Look Me in the Eyes – From Eye Contact to “Fear Blindness”

Neuroscience and Neurology CategoryEye contact is commonly considered a sign of self-confidence and a means for emotional connection. In contrast, a person who averts their gaze is often considered shy, fearful, embarrassed or lying. Many a self-help manual has touted the power of eye contact, with direct eye contact suggested to help one quickly gain an individual’s attention, create an emotional connection and make a lasting impression. While these are quite common assumptions, scientists are only beginning to unravel the cognitive and brain processes that may underlie and corroborate the significance of eye contact.

Recent studies using brain imaging show that the normal brain may essentially “prefer” to direct attention to the faces of individuals who are engaging in direct eye contact. A direct eye gaze has been shown to rapidly activate a “social brain network”, that involves a greater engagement of brain areas that are important for emotion and attention (fusiform and amygdala). This means that the brain is very rapidly engaged by someone’s direct gaze (even at the very earliest stages of perceiving that person’s face), and that this eye contact directs the brain to put more of its emotional resources into processing that face. The evidence supports the idea that engaging in direct eye contact with someone may indeed have a very significant impact on the way in which that person notices, has an emotional reaction towards, and remembers a face.

Eye ContactInterestingly, eye contact may be so important to our social and emotional functioning that it may even explain the social and emotional disturbances in certain clinical disorders. Autistic children, for example, show very little eye contact, and this may be due to eye contact involving an over-activation of emotional brain centers (amygdala) in these children. This means that autistic children may be perceiving eye contact as a threat, which may in turn lead to problems socializing and connecting with others.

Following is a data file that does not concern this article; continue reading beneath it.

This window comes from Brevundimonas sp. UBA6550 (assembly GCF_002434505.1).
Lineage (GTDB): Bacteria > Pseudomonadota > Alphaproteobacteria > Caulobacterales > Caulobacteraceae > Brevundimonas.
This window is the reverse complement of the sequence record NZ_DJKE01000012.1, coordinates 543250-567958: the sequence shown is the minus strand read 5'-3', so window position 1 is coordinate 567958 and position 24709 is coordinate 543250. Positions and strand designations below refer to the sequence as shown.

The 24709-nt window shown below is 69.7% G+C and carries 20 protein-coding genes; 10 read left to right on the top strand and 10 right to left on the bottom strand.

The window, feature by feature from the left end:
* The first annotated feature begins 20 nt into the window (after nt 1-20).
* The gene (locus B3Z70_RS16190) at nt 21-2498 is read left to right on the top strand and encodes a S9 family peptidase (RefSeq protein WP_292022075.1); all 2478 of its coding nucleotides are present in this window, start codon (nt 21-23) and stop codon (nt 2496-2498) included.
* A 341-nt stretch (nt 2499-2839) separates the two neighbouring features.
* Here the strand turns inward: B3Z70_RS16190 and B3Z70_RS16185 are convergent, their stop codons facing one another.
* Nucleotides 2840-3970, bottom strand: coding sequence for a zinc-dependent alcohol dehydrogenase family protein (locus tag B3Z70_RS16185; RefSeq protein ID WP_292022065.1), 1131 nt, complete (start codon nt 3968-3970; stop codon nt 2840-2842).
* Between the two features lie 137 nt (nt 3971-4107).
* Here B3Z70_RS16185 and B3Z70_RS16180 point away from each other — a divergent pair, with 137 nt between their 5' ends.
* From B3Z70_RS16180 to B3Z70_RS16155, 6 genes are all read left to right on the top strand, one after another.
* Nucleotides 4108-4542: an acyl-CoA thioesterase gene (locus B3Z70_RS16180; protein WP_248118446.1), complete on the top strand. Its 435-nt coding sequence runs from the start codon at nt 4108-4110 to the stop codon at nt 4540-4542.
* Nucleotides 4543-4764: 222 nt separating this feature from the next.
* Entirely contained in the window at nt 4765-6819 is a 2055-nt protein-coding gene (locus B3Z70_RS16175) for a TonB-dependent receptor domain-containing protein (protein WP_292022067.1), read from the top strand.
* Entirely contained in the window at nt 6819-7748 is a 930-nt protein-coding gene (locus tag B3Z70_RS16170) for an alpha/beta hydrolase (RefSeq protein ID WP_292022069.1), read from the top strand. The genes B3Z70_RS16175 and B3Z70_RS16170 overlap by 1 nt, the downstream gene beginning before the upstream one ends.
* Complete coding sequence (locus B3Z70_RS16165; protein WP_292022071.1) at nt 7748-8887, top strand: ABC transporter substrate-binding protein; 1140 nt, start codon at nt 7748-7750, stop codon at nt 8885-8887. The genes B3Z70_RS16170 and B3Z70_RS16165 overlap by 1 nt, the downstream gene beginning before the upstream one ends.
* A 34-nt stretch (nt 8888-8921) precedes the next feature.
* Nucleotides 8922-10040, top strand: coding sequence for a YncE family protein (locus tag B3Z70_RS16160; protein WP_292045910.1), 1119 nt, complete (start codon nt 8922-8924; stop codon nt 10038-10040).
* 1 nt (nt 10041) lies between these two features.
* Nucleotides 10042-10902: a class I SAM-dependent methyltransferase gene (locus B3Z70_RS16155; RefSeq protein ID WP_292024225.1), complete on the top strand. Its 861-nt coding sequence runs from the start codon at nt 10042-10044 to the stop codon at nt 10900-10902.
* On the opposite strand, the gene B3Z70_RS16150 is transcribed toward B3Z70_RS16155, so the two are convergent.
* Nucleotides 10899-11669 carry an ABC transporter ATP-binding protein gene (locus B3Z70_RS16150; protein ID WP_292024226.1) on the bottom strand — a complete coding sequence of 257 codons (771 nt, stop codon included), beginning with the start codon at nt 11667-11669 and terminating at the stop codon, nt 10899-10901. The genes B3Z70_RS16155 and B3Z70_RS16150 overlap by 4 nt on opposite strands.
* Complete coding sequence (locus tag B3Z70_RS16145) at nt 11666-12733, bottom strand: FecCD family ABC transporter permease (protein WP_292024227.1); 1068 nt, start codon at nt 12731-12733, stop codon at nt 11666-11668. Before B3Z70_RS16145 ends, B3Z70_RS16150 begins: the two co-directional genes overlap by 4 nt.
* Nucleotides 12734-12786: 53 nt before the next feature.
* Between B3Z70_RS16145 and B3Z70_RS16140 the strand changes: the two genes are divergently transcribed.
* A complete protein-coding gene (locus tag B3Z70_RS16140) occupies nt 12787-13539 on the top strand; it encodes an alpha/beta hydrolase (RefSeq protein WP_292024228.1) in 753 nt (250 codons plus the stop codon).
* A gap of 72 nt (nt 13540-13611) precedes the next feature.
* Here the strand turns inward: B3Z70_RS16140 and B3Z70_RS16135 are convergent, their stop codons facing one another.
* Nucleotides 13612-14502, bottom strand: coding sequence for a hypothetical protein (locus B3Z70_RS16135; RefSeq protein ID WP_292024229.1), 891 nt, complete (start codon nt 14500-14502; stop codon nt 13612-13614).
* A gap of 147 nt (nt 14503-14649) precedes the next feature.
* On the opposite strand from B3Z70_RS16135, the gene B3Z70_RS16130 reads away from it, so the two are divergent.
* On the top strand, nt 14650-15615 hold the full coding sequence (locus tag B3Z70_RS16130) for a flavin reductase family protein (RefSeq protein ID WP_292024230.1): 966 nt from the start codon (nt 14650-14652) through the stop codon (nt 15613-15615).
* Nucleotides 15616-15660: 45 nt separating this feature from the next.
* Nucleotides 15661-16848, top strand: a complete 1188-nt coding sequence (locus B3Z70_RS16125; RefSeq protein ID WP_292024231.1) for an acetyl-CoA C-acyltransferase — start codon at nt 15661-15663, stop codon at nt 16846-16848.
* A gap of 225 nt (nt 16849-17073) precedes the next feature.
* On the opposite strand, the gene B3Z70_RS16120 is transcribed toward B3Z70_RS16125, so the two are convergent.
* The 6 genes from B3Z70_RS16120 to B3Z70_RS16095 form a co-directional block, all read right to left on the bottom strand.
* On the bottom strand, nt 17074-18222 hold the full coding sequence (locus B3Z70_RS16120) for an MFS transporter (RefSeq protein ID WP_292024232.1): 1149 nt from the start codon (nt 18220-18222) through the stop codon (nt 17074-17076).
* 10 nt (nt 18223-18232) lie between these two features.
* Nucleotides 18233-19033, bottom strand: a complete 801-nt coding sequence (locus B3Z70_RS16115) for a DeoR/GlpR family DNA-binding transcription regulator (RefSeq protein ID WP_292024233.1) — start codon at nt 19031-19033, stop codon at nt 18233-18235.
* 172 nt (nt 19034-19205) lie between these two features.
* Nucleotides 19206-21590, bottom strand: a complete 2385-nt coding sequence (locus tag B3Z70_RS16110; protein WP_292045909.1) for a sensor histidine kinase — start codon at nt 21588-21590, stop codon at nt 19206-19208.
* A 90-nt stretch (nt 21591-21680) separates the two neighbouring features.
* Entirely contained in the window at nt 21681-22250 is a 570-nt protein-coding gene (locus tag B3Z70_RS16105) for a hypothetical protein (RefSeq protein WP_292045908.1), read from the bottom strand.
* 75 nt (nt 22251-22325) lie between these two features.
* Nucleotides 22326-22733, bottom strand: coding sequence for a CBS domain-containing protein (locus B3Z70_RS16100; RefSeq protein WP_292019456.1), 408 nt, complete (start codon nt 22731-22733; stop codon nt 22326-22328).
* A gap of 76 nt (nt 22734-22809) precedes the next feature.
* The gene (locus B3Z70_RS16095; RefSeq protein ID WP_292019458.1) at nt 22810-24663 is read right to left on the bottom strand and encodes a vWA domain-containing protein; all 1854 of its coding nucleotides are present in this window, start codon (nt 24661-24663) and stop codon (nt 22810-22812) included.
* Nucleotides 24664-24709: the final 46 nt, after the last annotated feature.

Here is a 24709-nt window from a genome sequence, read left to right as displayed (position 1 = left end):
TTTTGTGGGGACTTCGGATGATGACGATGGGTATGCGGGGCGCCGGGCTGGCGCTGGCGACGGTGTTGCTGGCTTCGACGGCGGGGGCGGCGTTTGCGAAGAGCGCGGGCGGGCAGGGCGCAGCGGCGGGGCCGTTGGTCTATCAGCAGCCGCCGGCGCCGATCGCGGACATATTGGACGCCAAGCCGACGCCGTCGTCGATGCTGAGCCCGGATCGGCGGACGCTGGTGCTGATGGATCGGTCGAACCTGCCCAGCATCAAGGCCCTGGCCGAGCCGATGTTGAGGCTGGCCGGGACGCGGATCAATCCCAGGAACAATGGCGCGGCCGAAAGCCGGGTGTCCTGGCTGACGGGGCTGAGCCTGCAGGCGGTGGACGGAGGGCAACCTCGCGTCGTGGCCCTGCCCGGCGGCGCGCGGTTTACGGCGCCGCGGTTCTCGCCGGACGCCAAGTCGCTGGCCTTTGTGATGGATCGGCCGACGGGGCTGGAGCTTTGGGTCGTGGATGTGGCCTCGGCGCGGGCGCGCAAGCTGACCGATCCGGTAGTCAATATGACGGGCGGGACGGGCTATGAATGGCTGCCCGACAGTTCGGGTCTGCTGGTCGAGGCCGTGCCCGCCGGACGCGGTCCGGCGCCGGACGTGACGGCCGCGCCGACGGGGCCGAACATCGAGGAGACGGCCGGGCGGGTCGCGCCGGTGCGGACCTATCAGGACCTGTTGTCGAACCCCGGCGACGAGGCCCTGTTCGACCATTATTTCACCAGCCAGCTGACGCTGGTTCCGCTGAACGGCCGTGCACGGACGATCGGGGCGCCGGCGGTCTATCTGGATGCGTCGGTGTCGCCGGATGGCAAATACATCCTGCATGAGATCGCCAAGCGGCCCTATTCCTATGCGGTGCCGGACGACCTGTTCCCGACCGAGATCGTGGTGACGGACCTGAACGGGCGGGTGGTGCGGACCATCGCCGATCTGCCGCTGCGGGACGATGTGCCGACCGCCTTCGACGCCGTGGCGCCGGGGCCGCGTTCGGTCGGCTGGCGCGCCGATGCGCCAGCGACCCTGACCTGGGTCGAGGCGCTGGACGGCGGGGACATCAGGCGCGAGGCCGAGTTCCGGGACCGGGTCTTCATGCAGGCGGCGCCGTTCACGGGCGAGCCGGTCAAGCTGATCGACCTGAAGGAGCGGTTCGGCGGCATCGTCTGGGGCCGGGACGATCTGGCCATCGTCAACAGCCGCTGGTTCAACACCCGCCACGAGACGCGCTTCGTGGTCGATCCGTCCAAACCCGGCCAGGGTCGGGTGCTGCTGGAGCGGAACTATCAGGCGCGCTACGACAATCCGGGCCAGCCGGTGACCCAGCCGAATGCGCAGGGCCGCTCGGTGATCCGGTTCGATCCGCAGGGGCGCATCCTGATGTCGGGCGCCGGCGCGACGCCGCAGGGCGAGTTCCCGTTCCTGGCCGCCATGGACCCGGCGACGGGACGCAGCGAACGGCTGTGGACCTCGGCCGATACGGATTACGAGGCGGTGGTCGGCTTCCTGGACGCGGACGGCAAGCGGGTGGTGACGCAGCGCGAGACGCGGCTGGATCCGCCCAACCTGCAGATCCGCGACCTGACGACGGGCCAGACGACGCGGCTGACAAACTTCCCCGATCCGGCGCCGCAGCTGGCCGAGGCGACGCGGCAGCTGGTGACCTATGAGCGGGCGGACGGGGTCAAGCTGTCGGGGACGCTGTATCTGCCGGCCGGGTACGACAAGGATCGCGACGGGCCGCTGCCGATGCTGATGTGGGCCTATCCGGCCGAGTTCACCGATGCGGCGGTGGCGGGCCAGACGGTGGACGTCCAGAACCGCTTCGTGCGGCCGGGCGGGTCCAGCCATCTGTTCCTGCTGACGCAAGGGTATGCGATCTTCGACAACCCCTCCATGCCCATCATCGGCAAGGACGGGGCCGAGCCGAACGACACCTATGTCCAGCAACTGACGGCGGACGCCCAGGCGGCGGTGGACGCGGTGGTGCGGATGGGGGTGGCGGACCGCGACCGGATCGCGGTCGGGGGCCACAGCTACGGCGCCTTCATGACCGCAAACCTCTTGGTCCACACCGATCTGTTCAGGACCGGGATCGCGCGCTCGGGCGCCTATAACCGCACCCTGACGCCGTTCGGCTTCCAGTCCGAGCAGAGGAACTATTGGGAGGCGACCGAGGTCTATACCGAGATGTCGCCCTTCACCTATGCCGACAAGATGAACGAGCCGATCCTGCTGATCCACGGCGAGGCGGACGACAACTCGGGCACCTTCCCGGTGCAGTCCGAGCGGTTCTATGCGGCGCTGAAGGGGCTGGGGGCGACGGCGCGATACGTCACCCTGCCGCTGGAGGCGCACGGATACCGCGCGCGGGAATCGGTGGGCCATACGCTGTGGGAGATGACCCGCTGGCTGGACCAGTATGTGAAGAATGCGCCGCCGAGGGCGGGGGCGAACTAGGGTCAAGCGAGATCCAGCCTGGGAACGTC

Similarly, a recent study suggests that adolescents with psychopathic traits essentially may have a “fear blindness” that is due to a deficient ability to fixate on people’s eyes. The study at the University of New South Wales assessed adolescent males who scored high on having psychopathic traits. They found that these adolescents had a reduced ability to recognize fear, and that this deficiency was explained by a reduced ability to fixate on another’s eyes. This deficiency in eye fixation was suggested to possibly be linked to a disturbance in key emotional brain centers (amygdala) in these adolescents.

They say that the eyes may be the “windows to the soul” and the “lamp of the body.” These adages may be of significant relevance to the clinical and cognitive neurosciences.


MARK R. DADDS, YASMEEN EL MASRY, SUBODHA WIMALAWEERA, ADAM J. GUASTELLA (2008). Reduced Eye Gaze Explains “Fear Blindness” in Childhood Psychopathic Traits Journal of the American Academy of Child & Adolescent Psychiatry, 47 (4), 455-463 DOI: 10.1097/CHI.0b013e31816407f1

Kim M Dalton, Brendon M Nacewicz, Tom Johnstone, Hillary S Schaefer, Morton Ann Gernsbacher, H H Goldsmith, Andrew L Alexander, Richard J Davidson (2005). Gaze fixation and the neural circuitry of face processing in autism Nature Neuroscience DOI: 10.1038/nn1421

N GEORGE, L CONTY (2008). Facing the gaze of others Neurophysiologie Clinique/Clinical Neurophysiology, 38 (3), 197-207 DOI: 10.1016/j.neucli.2008.03.001

Erin Falconer, MS, PhD

Erin Falconer, MS, PhD, has published several refereed journal articles that have a neuroscience/psychology focus. She is currently in marketing and communications for a 'brain biotech' company that offers brain medicine and health solutions to clinicians, researchers, pharmaceutical companies and US managed care. She holds a MS degree (Neuroscience) where she investigated the role of stress and hormones on the growth of new neurons in the adult brain (neurogenesis). She has since wrote and designed studies investigating the Placebo Effect in Parkinson's Disease and PTSD. For her PhD dissertation, she delineated a brain model of PTSD using behavioral assessments, functional and structural neuroimaging and electrophysiological brain measurements.
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